3 C’s in Open Source (Consume, Connect & Contribute)

Abhishek koserwal
5 min readMar 13, 2018
“A meshwork of green ropes against a red background” by Clint Adair on Unsplash

3 C’s : Consume, Connect & Contribute !

The open-source world is comprised of these three pillars: consume, connect, contribute. Understanding each aspect is equally important to any open source initiative or project as well as to people who are involved in it. It seems exciting to get involved with an upstream project, but one might want to know,

How can I contribute to open-source?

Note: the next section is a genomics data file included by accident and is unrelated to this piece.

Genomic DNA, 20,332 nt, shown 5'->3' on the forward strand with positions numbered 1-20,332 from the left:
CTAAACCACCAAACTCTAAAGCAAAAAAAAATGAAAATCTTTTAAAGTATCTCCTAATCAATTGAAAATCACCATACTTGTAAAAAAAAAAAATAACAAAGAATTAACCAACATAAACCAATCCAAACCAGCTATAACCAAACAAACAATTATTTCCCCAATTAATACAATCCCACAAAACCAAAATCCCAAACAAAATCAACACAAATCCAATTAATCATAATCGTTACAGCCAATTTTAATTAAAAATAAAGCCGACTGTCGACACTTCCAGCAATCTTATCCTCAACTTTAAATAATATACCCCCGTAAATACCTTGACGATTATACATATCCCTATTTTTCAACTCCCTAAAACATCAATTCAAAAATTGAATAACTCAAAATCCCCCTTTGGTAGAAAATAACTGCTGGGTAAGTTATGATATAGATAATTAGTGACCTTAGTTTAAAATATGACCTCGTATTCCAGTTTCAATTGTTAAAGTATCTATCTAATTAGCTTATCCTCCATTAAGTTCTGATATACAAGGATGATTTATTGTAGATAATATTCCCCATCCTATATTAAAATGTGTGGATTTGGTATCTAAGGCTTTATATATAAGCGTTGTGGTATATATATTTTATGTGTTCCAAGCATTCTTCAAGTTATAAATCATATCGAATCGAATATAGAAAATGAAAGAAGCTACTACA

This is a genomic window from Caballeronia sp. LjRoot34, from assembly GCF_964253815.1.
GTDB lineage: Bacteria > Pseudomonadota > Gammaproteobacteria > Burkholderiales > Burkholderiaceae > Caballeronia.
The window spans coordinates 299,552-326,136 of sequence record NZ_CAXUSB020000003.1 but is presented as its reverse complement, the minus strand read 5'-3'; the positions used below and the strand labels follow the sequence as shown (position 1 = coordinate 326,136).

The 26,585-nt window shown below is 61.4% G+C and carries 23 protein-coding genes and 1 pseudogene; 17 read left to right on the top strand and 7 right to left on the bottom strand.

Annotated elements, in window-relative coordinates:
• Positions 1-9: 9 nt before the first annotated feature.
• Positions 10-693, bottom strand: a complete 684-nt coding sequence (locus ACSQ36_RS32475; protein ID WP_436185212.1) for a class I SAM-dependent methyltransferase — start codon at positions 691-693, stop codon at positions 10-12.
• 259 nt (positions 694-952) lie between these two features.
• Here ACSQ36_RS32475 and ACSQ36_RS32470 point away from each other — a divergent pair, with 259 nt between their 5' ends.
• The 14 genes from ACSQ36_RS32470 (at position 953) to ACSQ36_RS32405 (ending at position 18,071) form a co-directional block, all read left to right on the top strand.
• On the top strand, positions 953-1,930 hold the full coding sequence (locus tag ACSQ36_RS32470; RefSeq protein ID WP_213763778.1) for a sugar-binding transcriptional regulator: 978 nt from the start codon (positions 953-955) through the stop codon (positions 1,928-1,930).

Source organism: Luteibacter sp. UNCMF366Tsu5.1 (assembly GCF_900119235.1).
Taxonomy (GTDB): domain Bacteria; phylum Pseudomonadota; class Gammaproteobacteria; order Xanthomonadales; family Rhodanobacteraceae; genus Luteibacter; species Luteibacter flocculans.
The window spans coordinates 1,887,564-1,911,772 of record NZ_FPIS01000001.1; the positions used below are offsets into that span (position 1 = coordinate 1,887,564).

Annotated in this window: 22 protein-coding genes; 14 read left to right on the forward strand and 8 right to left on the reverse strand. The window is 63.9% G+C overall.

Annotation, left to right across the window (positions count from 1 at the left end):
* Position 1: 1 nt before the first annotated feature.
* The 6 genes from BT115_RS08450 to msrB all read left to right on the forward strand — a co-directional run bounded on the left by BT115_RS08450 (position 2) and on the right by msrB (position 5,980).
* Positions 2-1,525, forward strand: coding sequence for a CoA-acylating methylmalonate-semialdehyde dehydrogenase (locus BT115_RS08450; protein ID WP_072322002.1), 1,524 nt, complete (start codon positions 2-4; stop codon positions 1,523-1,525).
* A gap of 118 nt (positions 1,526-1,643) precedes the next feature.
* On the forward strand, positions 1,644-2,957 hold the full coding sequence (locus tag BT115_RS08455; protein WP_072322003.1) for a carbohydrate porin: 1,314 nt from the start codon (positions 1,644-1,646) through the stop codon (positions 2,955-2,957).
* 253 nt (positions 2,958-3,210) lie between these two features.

Getting involved with an open-source project is a bit of a challenge & can be confusing for people who are getting started. Like picking up a right project? What is the process to get involved? There are many considerations. Identifying a certain flow can be difficult. Understanding these 3 pillars can help provide you some direction and clear up some of them dilemma that prevents you from getting started.


What project should I pick up? To answer this question, you need do some self-evaluation for yourself.

  • Pick the area of your interest: It could be a specific concept, language, framework etc.
  • What is your comfort level with that choice?

Both questions are important to answer before moving ahead: